The night before an exam, Akanksha (name changed), a medical student in Mangaluru, lay down on her bed but couldn’t fall asleep. Disturbing thoughts swirled around in her mind. Suddenly, there was a heaviness, like a weight pressing down on her chest. She felt as if an electric current was passing through her body. She was hyper-aware. She had palpitations too, but not very pronounced.
“I didn’t know what was happening,” says Akanksha. “I thought something was wrong with my heart. When you are in the medical field, you immediately think of a bigger diagnosis.”
Even outside of the field of medicine, people who experience a panic attack usually mistake it for a heart attack because the symptoms of both are very similar.
“Patients usually run to the emergency room [when they have a panic attack],” says Dr Arun Bhat P, assistant professor of psychiatry at KS Hegde Medical Academy, Mangaluru. “They undergo ECG and other tests and are told that it isn’t a heart attack. When they experience another attack, they feel that the test results were wrong, and they go to the hospital again. This becomes a loop, a habit for them.”
A major difference between the two is that a heart attack can be fatal while a panic attack is not life-threatening. But it is often difficult to differentiate between the two while experiencing the symptoms.
Difference between panic attack and heart attack
A heart attack usually occurs when plaque (build-up of fat, cholesterol and other substances) in the coronary arteries ruptures and forms a clot, restricting or cutting off the supply of blood to the heart. The condition where the arteries narrow and harden because of plaque is known as atherosclerosis.
According to the World Health Organization, cardiovascular diseases (CVD) are the leading cause of death globally. Out of every five deaths due to CVD, more than four occur because of heart attacks and stroke; and a third of these are premature deaths in those aged below 70.
A panic attack, on the other hand, is a sudden episode of overwhelming fear or anxiety accompanied by several physical reactions with no obvious cause. While panic attacks aren’t fatal, they may negatively affect the quality of life. Anyone can have a panic attack. Usually, people have their first panic attack in their adolescence or as young adults, but people across ages can experience them.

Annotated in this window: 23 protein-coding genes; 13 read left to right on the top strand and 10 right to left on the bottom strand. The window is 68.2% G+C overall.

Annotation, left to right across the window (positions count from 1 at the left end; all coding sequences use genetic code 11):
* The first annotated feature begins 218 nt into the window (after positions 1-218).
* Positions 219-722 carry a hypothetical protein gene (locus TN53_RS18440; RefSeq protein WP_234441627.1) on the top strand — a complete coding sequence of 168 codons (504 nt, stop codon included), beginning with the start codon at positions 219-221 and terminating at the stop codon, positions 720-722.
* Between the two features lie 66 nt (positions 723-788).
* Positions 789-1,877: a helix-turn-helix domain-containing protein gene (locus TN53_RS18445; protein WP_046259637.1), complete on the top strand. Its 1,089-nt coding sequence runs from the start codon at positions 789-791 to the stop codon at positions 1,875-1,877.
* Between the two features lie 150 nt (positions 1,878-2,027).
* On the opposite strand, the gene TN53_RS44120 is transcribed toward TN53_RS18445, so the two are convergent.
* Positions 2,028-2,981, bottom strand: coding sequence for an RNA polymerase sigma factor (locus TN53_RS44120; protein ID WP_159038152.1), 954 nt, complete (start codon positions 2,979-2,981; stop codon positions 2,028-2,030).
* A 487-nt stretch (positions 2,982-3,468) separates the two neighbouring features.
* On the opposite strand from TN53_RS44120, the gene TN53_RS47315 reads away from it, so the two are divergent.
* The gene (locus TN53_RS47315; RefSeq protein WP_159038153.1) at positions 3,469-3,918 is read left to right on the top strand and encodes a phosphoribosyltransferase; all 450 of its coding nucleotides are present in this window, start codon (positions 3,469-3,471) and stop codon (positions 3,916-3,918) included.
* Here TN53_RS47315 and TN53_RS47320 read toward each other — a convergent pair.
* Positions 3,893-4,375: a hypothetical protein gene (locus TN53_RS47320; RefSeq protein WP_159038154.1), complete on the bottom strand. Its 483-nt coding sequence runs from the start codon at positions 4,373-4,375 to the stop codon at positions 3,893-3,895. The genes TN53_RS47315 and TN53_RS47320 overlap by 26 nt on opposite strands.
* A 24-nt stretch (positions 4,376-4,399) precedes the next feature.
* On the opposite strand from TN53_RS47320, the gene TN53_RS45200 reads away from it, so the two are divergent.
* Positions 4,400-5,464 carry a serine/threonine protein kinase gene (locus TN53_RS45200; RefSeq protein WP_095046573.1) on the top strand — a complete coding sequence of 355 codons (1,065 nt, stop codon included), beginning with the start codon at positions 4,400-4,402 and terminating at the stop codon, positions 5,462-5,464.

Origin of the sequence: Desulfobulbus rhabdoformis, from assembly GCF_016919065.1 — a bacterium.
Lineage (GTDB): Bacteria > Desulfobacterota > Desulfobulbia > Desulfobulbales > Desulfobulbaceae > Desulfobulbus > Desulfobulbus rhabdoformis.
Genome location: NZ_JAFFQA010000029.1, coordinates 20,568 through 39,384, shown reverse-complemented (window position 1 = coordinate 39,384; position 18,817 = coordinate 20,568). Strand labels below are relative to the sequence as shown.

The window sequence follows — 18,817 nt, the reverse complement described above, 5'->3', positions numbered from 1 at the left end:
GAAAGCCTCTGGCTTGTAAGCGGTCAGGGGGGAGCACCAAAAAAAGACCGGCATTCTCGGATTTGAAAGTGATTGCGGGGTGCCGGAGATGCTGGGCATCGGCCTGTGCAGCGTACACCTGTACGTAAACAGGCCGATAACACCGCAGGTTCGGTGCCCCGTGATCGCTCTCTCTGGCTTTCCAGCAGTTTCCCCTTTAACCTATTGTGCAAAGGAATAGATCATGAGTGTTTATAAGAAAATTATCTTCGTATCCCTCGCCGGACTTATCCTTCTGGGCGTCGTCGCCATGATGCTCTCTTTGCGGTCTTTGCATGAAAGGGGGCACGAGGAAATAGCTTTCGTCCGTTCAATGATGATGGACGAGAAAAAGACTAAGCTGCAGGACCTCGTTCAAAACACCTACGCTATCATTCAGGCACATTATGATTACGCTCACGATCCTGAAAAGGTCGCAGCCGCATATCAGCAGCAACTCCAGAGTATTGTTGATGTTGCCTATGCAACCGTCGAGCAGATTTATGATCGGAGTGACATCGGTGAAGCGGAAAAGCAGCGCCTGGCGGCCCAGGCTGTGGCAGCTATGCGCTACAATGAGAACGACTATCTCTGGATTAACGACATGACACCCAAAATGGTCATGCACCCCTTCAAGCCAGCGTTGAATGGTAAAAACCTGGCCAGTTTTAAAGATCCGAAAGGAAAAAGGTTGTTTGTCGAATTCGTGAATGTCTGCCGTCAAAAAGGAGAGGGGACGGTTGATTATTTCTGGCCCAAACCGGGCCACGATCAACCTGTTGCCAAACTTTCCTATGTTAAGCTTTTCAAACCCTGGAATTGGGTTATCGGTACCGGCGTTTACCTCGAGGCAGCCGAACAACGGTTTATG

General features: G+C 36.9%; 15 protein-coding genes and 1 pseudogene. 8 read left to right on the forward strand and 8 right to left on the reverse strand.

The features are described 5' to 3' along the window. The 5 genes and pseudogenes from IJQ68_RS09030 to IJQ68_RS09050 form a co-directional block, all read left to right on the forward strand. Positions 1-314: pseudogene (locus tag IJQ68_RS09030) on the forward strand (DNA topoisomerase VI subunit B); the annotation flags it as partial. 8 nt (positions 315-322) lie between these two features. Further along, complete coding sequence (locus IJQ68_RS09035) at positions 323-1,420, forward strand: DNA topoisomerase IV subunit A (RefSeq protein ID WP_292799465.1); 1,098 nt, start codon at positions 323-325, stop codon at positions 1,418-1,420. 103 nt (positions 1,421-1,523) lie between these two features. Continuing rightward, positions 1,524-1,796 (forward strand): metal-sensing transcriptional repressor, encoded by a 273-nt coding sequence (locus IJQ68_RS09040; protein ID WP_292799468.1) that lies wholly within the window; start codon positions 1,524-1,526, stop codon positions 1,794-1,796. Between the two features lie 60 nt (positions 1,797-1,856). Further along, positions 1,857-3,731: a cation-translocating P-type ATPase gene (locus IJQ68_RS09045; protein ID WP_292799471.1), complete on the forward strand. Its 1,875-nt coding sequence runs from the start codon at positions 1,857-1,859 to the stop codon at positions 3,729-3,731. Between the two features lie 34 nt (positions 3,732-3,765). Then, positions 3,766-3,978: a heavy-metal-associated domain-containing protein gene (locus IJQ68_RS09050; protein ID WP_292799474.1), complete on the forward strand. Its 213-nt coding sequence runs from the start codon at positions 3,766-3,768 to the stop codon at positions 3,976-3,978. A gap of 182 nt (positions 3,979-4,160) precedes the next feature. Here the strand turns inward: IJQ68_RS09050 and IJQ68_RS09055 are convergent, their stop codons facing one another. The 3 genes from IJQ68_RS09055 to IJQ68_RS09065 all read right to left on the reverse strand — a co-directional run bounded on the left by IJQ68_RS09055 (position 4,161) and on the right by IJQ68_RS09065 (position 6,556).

“They feel like they are going to die,” Dr Bhat. “Panic attacks have a varied picture. Some people complain of chest pain, palpitations and a feeling of doom.”
Signs of panic attack vs heart attack
Dr Bhat says that a heart attack may have symptoms like those of a panic attack, but more specific, such as chest pain, discomfort in the chest, sweating, gastritis and vomiting. Panic attacks have a psychological component of anxiety — like the feeling of impending doom (as if something bad is going to happen) and feeling like they are going to die.
There is also a physical component to panic attacks which includes symptoms like chest pain, palpitations and breathlessness. They can also have gastrointestinal discomfort, feeling like passing stools and urine, giddiness, blurring of vision, tremors of the hand, sweating, having pins-and-needles sensations across the body.
Physical exertion may sometimes cause or worsen a heart attack. It is best to take any chest pain caused by exertion seriously. On the other hand, panic attacks usually occur randomly and for no reason; but they may also occur due to psychological distress, such as in the case of phobias. A person with an intense fear of heights or closed spaces might experience a panic attack when standing on a cliff or inside small spaces like an elevator.
Akanksha speaks about what she thinks might have triggered her panic attack. “I’m a very anxious person,” she says. “My mother was diagnosed with cancer and my parents had kept it from me. But I could make out that something was wrong – when we spoke on the phone, her voice used to be raspy. I used to score well. I was a topper. I was in my final year of MBBS. I was also an editor of the college magazine. I had multiple stressors. Maybe, beyond a point, I couldn’t handle them.”
Time is an important differentiator. A panic attack begins suddenly and peaks in intensity after around 10 minutes. Typically, attacks subside within 30 minutes. In a heart attack, symptoms may be felt for over a few minutes, on and off. Sometimes, people experience symptoms for hours, days or weeks in advance. A recurring and persistent chest pain needs to be addressed as soon as possible.
Dr Bhat notes that chest pain and other symptoms of a panic attack are not that easy to interpret. “Many illnesses overlap with a panic attack,” he says. “When sugar levels drop in diabetics, symptoms like a panic attack can be observed; similarly, when adrenaline shoots up. Others like mitral valve prolapse, cardiac problems and pheochromocytoma must be ruled out.”
So, if you are experiencing symptoms like chest pain, shortness of breath and a feeling of impending doom, and you are not sure about whether it is a heart attack or panic attack, it may be the best course of action to dial the emergency helpline number or rush to the nearest hospital and get yourself tested to rule out any other possibilities. It is, after all, better to be safe than sorry.